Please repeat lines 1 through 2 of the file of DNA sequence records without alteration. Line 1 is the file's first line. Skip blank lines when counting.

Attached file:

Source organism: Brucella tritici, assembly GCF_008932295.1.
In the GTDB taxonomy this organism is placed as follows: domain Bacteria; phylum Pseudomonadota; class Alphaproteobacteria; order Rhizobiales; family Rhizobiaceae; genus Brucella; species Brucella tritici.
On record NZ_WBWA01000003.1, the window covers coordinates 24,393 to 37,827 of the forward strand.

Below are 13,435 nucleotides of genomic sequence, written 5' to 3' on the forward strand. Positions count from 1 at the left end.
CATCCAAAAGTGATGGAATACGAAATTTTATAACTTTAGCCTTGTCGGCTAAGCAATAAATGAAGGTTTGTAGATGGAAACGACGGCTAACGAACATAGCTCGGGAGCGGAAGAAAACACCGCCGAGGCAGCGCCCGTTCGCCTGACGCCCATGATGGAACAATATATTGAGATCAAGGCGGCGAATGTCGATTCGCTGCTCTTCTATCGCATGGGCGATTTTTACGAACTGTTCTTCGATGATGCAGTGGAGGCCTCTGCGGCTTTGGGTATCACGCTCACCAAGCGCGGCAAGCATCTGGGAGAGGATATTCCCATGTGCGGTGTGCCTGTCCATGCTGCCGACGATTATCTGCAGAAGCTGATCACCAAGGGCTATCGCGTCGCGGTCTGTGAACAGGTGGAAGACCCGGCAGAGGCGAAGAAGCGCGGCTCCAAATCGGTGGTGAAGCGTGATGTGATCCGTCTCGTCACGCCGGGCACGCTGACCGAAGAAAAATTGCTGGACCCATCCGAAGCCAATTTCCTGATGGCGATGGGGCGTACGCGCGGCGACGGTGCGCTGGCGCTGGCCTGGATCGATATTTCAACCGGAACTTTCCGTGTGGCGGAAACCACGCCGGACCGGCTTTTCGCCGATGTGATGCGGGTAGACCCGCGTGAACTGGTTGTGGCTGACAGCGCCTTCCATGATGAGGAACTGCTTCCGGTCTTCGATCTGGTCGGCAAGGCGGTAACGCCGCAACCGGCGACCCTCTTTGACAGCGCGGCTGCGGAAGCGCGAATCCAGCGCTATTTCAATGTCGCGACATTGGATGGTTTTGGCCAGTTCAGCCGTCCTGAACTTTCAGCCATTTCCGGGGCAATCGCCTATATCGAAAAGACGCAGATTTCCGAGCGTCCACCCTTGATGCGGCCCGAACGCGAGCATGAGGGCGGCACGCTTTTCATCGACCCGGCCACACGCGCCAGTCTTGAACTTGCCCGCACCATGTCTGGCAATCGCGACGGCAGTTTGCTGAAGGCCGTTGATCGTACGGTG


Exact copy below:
Source organism: Brucella tritici, assembly GCF_008932295.1.
In the GTDB taxonomy this organism is placed as follows: domain Bacteria; phylum Pseudomonadota; class Alphaproteobacteria; order Rhizobiales; family Rhizobiaceae; genus Brucella; species Brucella tritici.